© 2017

Conducting Business in China and India

A Comparative and Contextual Analysis


Part of the Palgrave Macmillan Asian Business Series book series (PAMABS)

Table of contents

  1. Front Matter
    Pages i-xxiii
  2. Deepak Sardana, Ying Zhu
    Pages 1-12
  3. Deepak Sardana, Ying Zhu
    Pages 13-41
  4. Deepak Sardana, Ying Zhu
    Pages 85-155
  5. Deepak Sardana, Ying Zhu
    Pages 157-218
  6. Deepak Sardana, Ying Zhu
    Pages 219-249
  7. Back Matter
    Pages 281-291

About this book


This book takes a holistic approach to explore how business is being conducted in China and India, and to analyze the factors that influence business decisions in present times. In doing so the book seeks to develop a fuller understanding of the present ‘context’ within the two Asian nations, drawing upon a complete understanding of the culture, history and behaviour of the society and its institutions. The authors probe an area that has not been widely addressed before and seek to provide a finer analysis of the influences behind day-to-day business operations. This study has widespread appeal as it covers business processes at three different levels: macro-level, including government policies and institutions; meso-level, organisations and communities; and micro-level, individuals within business. Not only appealing to scholars, senior executives, business professionals and policy-makers, this book will also provide an interdisciplinary examination of how business is conducted in China and India, and will be valuable to anyone with a general interest in Asian business.


asia asian business decision-making macro-level meso-level micro-level policy

Authors and affiliations

  1. 1.Griffith Business SchoolGriffith University Griffith Business SchoolSouthportAustralia
  2. 2.School of ManagementUniversity of South Australia School of ManagementAdelaideAustralia

About the authors

Deepak Sardana is Lecturer at Griffith Business School, Griffith University and Adjunct Senior Research Fellow at the University of South Australia Business School. He previously worked in the Business School at the University of New South Wales, Australia.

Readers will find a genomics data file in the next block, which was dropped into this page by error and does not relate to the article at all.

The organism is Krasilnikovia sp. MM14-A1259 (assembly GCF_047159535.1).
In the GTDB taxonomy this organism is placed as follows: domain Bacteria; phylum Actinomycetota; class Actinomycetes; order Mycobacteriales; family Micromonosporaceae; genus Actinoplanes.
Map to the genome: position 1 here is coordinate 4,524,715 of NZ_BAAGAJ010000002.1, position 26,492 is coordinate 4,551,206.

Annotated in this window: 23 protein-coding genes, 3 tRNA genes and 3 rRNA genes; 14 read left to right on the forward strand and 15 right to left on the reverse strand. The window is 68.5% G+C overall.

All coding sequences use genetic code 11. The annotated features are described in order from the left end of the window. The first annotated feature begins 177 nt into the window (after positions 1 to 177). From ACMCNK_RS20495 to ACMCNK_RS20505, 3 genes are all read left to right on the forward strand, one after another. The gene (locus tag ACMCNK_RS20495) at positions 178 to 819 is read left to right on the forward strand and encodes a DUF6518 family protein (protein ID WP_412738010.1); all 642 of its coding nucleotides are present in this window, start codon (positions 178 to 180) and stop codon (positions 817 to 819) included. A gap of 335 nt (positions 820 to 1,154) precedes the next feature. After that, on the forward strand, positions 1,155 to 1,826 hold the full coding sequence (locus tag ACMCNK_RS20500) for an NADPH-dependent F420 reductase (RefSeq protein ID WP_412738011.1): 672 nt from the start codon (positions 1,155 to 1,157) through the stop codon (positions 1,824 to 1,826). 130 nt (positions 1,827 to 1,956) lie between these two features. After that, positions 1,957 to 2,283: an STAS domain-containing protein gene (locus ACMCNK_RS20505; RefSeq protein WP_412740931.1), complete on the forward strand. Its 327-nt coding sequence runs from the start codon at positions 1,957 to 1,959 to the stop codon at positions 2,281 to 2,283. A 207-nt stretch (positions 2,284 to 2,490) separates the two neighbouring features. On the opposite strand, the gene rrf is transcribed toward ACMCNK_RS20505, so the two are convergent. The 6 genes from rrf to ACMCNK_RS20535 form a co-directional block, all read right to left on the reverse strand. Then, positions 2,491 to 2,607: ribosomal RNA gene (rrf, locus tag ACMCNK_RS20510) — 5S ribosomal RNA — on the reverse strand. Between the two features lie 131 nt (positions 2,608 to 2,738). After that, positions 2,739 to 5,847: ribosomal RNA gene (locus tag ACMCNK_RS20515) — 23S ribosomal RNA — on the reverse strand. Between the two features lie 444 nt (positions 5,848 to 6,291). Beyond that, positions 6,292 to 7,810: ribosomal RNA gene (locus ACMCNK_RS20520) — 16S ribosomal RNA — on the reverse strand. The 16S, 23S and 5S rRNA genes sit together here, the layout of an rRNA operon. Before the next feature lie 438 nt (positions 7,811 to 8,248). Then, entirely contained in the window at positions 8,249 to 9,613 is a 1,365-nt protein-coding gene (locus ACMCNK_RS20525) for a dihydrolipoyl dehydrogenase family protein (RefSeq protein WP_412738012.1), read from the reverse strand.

Ying Zhu is Professor and Director of the Australian Centre for Asian Business at the University of South Australia. He has been a business leader and academic leader in China and Australia for over 30 years. Ying’s most recent publication is Managing Chinese Outward Foreign Direct Investment: From Entry Strategy to Sustainable Development in Australia (2016). 

Bibliographic information

Industry Sectors
Finance, Business & Banking


“There can be few more important things for the evolution of the world economy over the next generation than the institutional dynamics of China and India. This book is a richly researched meditation on the factors that are likely to determine these dynamics.” (Daron Acemoglu, Professor, Massachusetts Institute of Technology and James Robinson, Professor, University of Chicago, USA, Authors of the best-selling book, Why Nations Fail: The origins of Power, Prosperity and Poverty) “China and India are two of the world's oldest and most important civilizations, subdued for several centuries but racing back to resume their central place on the world stage, both economically and politically.  This book provides an up-to-date analysis of their transformation and its implications for business and management.  It will be valuable to both students and practitioners who are interested in understanding their complexities.” (Bruce W. Stening, Professor of Management, National School of Development, Peking University, China)

 “This book, Conducting Business in China and India: A Comparative and Contextual Analysis, is a valuable contribution to our knowledge of these two new economic superpowers. It expertly covers a variety of themes, such as ongoing system reforms, corporate governance, human resources, MNCs and the like. The authors know their subject well, have researched their material thoroughly and write clearly. It is recommended for students, especially MBAs, researchers and practitioners.” (Malcolm Warner, Professor and Emeritus Fellow, Cambridge Judge Business School, University of Cambridge, UK)